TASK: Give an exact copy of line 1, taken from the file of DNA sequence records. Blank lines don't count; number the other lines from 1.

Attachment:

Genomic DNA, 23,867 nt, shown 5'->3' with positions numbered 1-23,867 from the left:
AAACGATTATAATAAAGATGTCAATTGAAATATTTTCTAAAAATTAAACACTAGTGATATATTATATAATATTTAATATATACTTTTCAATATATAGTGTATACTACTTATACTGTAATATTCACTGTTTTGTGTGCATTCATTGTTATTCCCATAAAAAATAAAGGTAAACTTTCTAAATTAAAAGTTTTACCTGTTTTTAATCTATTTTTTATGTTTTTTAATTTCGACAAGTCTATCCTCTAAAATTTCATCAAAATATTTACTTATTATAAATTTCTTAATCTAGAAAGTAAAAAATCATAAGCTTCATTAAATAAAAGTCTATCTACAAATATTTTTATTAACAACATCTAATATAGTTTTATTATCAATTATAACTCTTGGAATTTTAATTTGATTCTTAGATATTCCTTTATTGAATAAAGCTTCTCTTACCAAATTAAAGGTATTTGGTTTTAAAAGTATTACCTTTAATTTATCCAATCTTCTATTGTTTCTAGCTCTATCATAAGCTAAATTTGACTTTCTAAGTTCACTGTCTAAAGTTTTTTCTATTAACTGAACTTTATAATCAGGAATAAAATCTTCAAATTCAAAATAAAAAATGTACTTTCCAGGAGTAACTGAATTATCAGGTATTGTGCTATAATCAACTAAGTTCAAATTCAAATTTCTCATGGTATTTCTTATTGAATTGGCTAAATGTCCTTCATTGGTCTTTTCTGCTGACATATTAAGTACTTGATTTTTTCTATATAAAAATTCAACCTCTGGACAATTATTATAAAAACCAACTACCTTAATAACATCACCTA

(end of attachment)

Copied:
Genomic DNA, 23,867 nt, shown 5'->3' with positions numbered 1-23,867 from the left: